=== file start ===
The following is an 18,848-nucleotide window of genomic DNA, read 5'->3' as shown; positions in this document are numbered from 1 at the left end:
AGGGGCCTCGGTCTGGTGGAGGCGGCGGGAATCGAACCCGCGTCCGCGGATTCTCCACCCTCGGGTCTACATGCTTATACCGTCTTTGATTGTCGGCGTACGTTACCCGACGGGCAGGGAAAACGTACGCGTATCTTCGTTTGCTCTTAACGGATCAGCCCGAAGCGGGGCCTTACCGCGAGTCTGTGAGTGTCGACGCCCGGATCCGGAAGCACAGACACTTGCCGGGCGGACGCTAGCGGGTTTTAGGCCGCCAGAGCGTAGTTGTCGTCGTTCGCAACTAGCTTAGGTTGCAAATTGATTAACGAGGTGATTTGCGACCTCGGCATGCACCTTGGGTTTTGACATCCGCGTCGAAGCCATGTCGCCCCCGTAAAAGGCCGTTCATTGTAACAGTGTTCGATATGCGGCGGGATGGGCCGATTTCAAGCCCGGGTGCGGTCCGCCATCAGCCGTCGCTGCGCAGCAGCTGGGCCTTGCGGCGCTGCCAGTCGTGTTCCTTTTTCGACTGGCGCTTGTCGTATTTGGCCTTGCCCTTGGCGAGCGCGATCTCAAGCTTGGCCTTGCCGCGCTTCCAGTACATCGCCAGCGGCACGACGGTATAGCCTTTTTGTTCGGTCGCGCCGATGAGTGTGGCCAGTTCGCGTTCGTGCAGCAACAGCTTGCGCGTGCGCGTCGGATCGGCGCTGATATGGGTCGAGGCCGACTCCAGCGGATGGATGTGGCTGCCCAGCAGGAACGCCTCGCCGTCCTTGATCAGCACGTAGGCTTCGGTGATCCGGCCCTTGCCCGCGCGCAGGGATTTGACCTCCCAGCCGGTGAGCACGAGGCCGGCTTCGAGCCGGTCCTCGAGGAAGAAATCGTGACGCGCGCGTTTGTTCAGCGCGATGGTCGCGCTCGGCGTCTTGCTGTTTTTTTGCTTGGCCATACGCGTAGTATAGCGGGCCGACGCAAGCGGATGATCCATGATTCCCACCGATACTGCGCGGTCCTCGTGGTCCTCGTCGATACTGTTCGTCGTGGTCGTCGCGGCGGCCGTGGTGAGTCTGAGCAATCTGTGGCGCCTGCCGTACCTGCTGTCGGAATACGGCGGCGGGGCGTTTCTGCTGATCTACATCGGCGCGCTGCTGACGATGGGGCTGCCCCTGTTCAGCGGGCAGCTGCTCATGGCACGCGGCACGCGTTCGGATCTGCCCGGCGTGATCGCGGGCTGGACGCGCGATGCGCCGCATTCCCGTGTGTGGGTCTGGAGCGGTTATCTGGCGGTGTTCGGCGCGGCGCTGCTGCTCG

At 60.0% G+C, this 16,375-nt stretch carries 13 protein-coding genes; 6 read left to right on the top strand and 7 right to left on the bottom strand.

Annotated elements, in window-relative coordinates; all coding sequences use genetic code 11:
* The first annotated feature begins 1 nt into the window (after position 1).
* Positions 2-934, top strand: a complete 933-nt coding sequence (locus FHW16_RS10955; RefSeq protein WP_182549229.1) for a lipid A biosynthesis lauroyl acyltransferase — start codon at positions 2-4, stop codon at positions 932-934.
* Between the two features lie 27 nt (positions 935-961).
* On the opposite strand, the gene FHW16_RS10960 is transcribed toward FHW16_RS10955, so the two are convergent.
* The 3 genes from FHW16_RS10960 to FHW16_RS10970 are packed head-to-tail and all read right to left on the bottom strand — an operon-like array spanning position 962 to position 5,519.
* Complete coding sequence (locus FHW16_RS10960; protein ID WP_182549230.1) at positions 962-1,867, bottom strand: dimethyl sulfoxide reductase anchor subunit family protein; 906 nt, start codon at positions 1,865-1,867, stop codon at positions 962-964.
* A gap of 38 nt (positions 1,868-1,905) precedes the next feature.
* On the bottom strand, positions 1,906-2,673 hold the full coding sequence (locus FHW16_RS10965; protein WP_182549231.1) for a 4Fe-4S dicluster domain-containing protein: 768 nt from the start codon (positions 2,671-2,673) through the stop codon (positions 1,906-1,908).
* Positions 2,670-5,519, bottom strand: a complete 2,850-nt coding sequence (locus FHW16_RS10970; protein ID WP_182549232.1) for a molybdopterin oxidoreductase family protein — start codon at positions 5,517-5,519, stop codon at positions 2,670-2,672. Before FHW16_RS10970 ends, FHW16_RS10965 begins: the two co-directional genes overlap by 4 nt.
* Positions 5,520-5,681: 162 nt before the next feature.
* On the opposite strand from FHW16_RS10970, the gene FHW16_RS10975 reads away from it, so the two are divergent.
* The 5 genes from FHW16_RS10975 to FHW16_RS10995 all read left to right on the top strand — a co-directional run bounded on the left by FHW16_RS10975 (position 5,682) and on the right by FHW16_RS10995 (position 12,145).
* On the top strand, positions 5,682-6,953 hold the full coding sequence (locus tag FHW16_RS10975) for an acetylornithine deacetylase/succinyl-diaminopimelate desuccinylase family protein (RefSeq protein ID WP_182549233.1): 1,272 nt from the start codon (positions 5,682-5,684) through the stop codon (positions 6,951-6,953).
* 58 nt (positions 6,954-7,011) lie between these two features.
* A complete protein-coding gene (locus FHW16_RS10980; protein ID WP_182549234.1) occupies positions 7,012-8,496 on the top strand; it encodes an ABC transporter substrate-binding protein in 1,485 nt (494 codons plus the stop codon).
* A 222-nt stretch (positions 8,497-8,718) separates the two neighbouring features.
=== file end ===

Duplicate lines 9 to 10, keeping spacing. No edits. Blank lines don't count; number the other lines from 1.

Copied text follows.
* The 3 genes from FHW16_RS10960 to FHW16_RS10970 are packed head-to-tail and all read right to left on the bottom strand — an operon-like array spanning position 962 to position 5,519.
* Complete coding sequence (locus FHW16_RS10960; protein ID WP_182549230.1) at positions 962-1,867, bottom strand: dimethyl sulfoxide reductase anchor subunit family protein; 906 nt, start codon at positions 1,865-1,867, stop codon at positions 962-964.